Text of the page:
WAMU 88.5 : The Diane Rehm Show

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Hate Groups In America

The number of active hate groups in the U.S. has doubled in the last 10 years. New studies indicate there are now more than a thousand of these groups in America today. High unemployment, changing demographics and anger at a black president are among the factors attracting new members. The shooting rampage by a white supremacist at a Sikh temple in suburban Wisconsin has raised concerns about the danger posed by these groups, which are treated differently than foreign terrorists by law enforcement. Diane and guests discuss the rising threat of hate groups and what can be done to track their members.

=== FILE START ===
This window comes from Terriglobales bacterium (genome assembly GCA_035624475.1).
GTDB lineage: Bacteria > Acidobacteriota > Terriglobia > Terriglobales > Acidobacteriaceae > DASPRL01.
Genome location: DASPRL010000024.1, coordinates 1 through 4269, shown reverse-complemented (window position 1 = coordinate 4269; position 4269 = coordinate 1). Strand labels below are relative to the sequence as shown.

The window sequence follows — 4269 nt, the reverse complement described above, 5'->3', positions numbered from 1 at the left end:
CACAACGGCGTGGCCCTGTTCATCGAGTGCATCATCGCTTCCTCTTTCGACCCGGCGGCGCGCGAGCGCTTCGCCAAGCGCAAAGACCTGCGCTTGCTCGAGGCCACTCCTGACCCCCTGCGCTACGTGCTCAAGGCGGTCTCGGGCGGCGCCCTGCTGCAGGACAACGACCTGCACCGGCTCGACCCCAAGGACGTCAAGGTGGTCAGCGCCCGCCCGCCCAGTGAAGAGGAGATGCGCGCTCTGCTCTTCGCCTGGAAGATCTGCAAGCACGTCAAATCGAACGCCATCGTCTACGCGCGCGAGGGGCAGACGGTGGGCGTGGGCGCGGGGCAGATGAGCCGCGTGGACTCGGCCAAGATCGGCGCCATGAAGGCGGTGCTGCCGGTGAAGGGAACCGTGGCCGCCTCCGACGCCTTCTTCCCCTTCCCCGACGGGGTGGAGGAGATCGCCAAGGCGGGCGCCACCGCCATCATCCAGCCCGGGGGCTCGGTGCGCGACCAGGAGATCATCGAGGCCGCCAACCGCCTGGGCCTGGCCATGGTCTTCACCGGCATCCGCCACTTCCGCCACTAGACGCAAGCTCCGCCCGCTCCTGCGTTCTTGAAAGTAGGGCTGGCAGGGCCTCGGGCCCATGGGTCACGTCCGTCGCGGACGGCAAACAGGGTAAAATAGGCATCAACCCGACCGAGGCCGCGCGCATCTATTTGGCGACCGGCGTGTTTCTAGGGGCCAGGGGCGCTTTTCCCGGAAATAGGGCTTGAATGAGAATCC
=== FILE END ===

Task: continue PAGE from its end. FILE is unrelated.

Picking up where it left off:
'We All Have To Do Something': Nina Jacobson On Diversifying Hollywood

No one knows the struggles and successes of women in Hollywood better than Nina Jacobson, the producer of the Hunger Games movies. NPR catches up with one of the most powerful women in the business.

Fine Brine From Appalachia: The Fancy Mountain Salt That Chefs Prize

An artisanal salt producer is processing brine from ancient ocean deposits below West Virgina's mountains. The company, J.Q. Dickinson Salt-Works, ships to top chefs who value the salt's minerality.

Downed Russian Warplane Highlights Regional Divide On Syria

Hugh Pope, director of communications and outreach at the International Crisis Group in Brussels, explains the growing divide between Turkey and Russia on their priorities inside Syria.

From Takeout To Breakups: Apps Can Deliver Anything, For A Price

Convenience is at an all-time premium — and a lot of smartphone apps promise to make many of the things we do every day easier. In a time-crunch or sheer laziness, how far will the apps take us?

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